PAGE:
I had to press zero and got, "All our representatives are busy helping other patients, please stay on the line and the next available representative will be with you as soon as possible."

I waited, I heard music, I hear the message a few times, I heard the clock ticking. It was now 4:10.

Finally a human and I explained our predicament. When I told her where we were she immediately knew the directions to tell me. We had passed where we needed to be. I had actually passed it just before 4:00. It had some landmarks that made it easy if I had known them. I remembered passing them.

I scribbled these down and asked if she could give them a message that I was lost, but about 5 minutes away. She apologized, saying she was not in that section, she would transfer me to Appointments.

And..."Press 1 if..." and then All our representatives are dead or whatever...and then if I wanted to leave a message. I left a message and hurried out to my car. It was now almost 4:25. We raced out of the complex and I thought we should go left and the wife thought we should go right, and we went right, and right was wrong and it was one of those highways with a big center cement barrier and infrequent places to get turned around and I was in a middle lane with bumper-to-bumper cars to either side of me. I took risks, like I was the baddest dude in NASCAR and somehow came through the massive traffic unscathed and got turned back the right way.

We got to the building. Here is the rub. The building sat at the back of a complex and that was where there was a sign with the address number, completely unseeable from the Ogletown-Stanton Road. What good is an address that is hidden away? What is it a secret CIA operative?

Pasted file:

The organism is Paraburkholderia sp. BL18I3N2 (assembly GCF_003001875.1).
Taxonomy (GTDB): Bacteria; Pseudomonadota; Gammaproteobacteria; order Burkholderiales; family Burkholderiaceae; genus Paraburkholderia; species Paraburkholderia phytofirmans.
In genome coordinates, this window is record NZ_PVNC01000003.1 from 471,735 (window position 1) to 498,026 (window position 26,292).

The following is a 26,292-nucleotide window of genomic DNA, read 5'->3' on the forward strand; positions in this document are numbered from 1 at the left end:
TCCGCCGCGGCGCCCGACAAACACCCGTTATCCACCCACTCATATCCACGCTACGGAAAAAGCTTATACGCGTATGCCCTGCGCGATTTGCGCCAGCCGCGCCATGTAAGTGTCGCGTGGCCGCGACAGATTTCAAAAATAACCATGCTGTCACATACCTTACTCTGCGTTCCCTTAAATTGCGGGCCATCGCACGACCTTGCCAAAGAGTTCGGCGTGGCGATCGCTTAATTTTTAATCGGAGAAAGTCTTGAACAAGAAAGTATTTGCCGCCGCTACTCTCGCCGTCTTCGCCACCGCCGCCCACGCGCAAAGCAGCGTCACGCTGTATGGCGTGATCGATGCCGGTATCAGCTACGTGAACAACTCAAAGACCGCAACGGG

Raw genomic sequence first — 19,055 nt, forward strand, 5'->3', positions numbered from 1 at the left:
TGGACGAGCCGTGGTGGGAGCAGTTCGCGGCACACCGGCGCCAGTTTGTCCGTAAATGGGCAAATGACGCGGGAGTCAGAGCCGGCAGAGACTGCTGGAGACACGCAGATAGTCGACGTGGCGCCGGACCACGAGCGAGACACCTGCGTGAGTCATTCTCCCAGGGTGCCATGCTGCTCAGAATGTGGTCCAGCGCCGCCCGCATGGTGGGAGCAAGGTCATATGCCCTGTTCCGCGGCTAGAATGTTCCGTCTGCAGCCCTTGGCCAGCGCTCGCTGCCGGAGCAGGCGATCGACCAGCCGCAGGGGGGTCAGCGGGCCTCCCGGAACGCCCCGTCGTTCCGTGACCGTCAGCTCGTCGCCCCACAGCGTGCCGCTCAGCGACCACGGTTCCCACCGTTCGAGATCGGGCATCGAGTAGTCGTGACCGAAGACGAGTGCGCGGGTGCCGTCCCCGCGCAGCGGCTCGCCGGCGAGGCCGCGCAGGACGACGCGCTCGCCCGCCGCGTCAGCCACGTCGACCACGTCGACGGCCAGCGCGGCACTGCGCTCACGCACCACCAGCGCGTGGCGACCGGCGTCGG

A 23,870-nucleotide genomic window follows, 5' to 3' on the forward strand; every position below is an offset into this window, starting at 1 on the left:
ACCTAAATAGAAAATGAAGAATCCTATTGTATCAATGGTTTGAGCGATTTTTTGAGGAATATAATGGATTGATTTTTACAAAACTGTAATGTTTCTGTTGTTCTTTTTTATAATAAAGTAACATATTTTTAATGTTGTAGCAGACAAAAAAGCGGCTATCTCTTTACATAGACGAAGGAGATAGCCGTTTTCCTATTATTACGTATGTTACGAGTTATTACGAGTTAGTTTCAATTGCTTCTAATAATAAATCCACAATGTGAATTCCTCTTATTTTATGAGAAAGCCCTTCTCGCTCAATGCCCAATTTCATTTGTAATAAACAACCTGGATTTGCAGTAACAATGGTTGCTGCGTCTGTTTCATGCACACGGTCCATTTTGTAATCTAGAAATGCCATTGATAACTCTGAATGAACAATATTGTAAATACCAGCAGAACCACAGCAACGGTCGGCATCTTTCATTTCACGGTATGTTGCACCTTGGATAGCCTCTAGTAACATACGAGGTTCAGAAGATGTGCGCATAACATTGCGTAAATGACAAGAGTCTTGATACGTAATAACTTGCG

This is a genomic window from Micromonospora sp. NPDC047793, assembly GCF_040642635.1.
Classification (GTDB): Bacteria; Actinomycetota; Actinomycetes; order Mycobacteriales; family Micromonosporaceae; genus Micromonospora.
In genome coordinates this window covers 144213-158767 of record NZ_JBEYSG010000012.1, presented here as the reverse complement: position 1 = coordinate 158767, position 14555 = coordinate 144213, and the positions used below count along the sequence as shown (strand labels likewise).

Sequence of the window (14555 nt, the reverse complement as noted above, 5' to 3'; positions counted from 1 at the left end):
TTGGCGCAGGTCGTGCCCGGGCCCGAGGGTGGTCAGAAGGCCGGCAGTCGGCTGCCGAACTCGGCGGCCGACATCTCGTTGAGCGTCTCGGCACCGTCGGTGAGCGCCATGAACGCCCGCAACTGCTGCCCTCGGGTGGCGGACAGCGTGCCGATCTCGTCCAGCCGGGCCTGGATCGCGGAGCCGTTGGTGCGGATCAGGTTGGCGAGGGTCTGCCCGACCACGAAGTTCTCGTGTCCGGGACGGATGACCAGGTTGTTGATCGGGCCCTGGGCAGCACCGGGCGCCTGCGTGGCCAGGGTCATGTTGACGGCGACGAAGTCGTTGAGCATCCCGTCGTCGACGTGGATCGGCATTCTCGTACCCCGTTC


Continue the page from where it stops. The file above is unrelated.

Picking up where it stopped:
I sent the Little Woman in while I found a parking place, and then hurried to join her. It was now 4:35. I heard a receptionist say to another, "Their appointment was at 4:15. I don't think the Doctor will see her now. " I was determined that he would if I had to leap over the counter and break down doors. (Yeah, I'd probably see a doctor for my broken shoulder if I had tried it, not to mention the ankle I'd sprained trying to leap over the counter.)

We were lost," I pleaded. "I left a message."

At this point another lady had entered behind us. She was upset. "That's what happen to me. I couldn't find this place either."

So, the doctor did see us (and that other lady too) and he couldn't have been nicer about it. He was a bit ticked that the office had scheduled us to come to this office rather than the one near where we lived and he lay down the law they were to book us up north for future visits. Everyone admitted this getting lost was not an unusual occurrence.

Lois' knee is coming along fine. The doctor and the nurses were proud of her progress.

Now someone needs to do something about addresses on the roads where they are listed being posted in a way people can find them.

1 comment:

Ron said...

What a story Lar. Thank goodness you didn't have an accident trying to find this place.